39.     It is convenient, at this point, to recall the precise terms of the special condition applicable to the loan agreement in the present case.  The special condition provides as follows:

          “CONDITION 402 – VARIABLE RATE

          The rate of interest applicable to this loan will vary in line with market interest rates.  It will be directly affected by the rise and fall of the Euro Interbank Offer Rate.”

40.     Without in any way predetermining the question of contractual interpretation, it can fairly be observed that the wording of special condition 402 is unusual.  Typically, a variable rate of interest will be defined in terms which expressly confer a discretion on the relevant lending institution to change the rate.  Similarly, the variable rate policy statements, which regulated lending institutions have been required to publish since 2017, tend to be couched in general terms. 

41.     For example, the considerations identified in the variable rate policy statement published by the lender in these proceedings, i.e. Start Mortgages DAC, are stated in very general terms.

          “WARNING: We may change the interest rate on this loan.  This means the cost of your monthly repayments may increase or decrease.

          What do we consider when setting our variable interest rates?

          Start Mortgages currently considers the following when setting variable interest rates:

–        The terms and conditions of your letter of loan offer including, where relevant, agreed variations to those terms;

–        The requirements of applicable law and regulation, including Central Bank of Ireland conduct of business requirements, and good industry practice;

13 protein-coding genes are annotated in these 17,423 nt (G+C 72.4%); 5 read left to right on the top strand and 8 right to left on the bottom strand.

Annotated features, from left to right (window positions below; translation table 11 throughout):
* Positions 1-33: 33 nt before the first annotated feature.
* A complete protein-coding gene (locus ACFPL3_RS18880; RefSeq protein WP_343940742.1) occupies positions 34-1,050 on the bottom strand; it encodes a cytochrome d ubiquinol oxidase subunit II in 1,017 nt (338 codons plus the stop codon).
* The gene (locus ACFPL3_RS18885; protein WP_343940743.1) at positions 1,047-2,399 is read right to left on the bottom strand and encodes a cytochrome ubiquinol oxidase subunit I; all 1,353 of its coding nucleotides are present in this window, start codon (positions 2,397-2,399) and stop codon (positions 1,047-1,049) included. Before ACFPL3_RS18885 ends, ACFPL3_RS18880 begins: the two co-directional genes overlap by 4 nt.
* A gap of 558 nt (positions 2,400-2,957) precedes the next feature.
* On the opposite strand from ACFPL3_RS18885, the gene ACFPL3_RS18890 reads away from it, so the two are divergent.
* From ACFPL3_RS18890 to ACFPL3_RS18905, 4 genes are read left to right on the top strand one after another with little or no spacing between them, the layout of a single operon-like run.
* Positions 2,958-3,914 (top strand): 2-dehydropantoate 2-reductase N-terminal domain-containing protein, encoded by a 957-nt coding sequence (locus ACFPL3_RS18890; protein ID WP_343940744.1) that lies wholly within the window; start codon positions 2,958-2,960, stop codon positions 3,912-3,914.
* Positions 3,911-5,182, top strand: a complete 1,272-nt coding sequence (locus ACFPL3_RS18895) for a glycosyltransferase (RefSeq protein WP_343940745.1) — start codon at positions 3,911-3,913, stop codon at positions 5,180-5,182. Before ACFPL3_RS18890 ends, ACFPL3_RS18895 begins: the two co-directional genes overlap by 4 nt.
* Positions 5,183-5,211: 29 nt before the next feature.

–        Market interest rates; and

–        Commercial factors including the cost of funding your loan.

          Changes in any of these factors and criteria could result in changes to your variable interest rate.

          […]”

42.     The wording of the special condition in the loan agreement in the present case is far more specific.  The phrase “
directly affected by the rise and fall of” tends to suggest that there is a relationship between the contractual interest rate and EURIBOR. 

43.     Counsel on behalf of the lender submits that the wording of the special condition has the virtue of transparency.  But such transparency may well have contractual implications.  If the terms of a loan agreement impose constraints or limits on the discretion of a lending institution to change the interest rate, then a borrower may legitimately be able to complain that they have been overcharged.  This could have consequences for the ability of the lending institution to call in the loan, i.e. by demanding repayment of the principal amount by reference to arrears in the monthly payments.

44.     There appears to be little domestic case law on the interpretation of clauses governing the calculation of interest rates under loan agreements.  As it happens, the case closest in point is one in which I delivered judgment last year, Start Mortgages v. McNair [2020] IEHC 140.  The issue in McNair had been whether the relevant loan agreement was void for uncertainty.  The loan agreement in that case had provided that the interest rate would be directly affected by the rise and fall of the European Central Bank rate.  It had been argued that the failure to specify which of the European Central Bank’s various rates applied meant that the loan agreement had “
no defined product”, and that the contract must fall.  It had been further argued that, in the absence of a definition of which of the European Central Bank’s various rates would govern the loan, it was not possible to calculate the sums owing.